Slavery occurs in each of the fifty states, including Kentucky and Ohio. For more information on human trafficking in Ohio, check out the 2012 Report on Domestic Sex Trafficking in Ohio.

The Five Forms of Slavery Today

Chattel slavery is the most common form of slavery known to Americans. This system, which allowed people — considered legal property — to be bought, sold and owned forever, was lawful and supported by the United States and European powers from the 16th – 18th centuries. Thankfully, slavery is no longer legally protected anywhere in the world. Yet, the control and exploitation of one human being by another still remains.

Today, most observers agree there are five major forms of slavery occurring in the world, where the enslaved face deception and the threat of physical, mental or emotional abuse. Each form is tied to a basic truth about enslavement: Victims are either forced to work against their will or are prevented from leaving the situation.

  1. Forced Labor — Describes all types of coerced work that an individual must provide against his or her will. Contemporary forced laborers are treated as property to be exploited commercially, much in the same way African Americans were regarded during the antebellum period in American history. If someone's labor is exploited, any previous consent to work for the enslaver becomes irrelevant, as they are now being held against their will.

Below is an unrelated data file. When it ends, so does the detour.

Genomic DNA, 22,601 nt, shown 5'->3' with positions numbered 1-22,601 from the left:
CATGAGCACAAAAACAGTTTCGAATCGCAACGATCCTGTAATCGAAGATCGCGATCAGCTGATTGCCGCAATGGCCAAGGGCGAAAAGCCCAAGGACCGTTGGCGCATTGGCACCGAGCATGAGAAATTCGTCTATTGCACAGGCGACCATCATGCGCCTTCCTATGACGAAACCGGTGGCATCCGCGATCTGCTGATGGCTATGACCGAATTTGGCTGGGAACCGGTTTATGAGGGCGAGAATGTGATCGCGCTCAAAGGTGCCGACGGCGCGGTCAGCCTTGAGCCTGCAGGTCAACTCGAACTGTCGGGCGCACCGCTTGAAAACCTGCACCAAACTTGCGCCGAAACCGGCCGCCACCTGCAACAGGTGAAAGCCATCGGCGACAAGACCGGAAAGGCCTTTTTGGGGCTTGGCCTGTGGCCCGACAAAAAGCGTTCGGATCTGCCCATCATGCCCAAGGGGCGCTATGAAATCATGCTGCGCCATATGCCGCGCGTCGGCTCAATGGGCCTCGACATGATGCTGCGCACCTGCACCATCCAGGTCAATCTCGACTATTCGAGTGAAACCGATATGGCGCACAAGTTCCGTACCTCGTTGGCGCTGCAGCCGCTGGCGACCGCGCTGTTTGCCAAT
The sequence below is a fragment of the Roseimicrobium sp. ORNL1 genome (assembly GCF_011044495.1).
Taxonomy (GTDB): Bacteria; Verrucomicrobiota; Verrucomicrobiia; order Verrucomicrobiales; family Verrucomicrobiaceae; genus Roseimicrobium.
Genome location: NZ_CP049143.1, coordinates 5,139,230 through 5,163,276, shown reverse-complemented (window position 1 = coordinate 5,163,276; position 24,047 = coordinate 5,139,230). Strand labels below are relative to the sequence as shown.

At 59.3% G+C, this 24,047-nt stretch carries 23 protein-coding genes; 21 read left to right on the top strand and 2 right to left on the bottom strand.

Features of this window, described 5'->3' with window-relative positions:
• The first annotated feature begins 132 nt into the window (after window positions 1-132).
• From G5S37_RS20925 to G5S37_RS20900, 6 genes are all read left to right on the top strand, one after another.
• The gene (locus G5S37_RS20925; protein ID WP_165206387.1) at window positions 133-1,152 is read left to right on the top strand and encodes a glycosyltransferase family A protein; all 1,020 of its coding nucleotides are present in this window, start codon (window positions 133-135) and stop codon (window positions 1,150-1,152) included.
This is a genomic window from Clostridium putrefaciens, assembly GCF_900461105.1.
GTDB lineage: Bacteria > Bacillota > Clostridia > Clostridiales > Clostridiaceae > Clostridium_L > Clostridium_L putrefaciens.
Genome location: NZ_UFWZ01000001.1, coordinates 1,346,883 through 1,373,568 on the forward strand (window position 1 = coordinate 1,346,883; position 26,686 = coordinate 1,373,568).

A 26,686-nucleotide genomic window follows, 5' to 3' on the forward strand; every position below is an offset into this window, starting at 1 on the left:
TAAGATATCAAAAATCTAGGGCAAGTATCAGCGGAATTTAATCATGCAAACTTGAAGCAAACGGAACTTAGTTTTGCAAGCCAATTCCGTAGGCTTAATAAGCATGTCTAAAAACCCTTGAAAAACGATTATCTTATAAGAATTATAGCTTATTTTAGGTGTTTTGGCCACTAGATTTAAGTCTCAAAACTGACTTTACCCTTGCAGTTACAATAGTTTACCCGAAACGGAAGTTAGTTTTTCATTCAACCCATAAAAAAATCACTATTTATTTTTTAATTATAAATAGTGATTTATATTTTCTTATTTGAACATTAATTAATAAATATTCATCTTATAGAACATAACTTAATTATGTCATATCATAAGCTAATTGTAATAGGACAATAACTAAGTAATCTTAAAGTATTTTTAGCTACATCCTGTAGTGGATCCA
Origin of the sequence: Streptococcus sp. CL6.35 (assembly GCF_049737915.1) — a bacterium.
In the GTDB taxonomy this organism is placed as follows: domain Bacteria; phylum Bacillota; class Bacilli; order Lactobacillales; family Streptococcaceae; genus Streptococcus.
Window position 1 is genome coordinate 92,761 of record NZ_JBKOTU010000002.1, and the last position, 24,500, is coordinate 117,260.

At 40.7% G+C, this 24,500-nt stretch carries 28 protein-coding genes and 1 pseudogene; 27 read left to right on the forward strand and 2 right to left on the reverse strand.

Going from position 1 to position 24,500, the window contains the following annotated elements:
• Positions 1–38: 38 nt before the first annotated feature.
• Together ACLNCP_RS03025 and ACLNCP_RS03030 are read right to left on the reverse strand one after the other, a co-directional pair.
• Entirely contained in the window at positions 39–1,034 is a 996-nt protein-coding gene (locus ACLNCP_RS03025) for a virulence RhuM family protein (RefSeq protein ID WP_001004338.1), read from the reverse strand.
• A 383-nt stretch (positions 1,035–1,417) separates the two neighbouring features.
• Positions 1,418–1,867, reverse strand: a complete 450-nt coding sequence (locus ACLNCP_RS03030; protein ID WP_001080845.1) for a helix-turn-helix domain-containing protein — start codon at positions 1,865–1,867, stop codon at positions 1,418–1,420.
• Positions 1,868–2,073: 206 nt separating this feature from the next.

2. Bonded Labor or Debt Labor — Describes slavery in which an individual is compelled to work in order to repay a debt. It differs from other forms in that, oftentimes the laborer and the employer initially enter into a mutual agreement. However, contract conditions may be illegal and/or vastly more beneficial to the employer than the laborer. These workers become slaves when they continue working, but cannot pay off their initial debt because of exploitative contract terms and, thus, cannot leave.
  3. Sex Slavery — Describes women, men or children that are exploited in the commercial sex industry, which may include: pornography, prostitution, erotic entertainment, strip clubs, online escort services, residential brothels, hostess clubs, fake massage parlors or any exchange of a sex act for something of value. Money may or may not be exchanged; other things that may be traded for sex acts are drugs, shelter, food or clothes. A person’s initial consent to participate is irrelevant if that person is held in service through psychological manipulation or physical force.
  4. Child Slavery — Describes all child labor obtained from individuals under the age of 18 through the means of force, deception or coercion. Children can be enslaved in debt bondage, forced labor, prostitution, armies, domestic work and other forms of hazardous work. Today, forced child labor exists in nearly every industry around the globe.
  5. Domestic Servitude — Describes slaves that are forced to work in extremely hidden workplaces: private homes. Domestic workers become slaves when their employer uses force, fraud or coercion to control or convince an employee that they have no choice but to continue working. Isolating environments, unfamiliar languages, confiscated travel documents and restricted mobility are often connected to this form of slavery.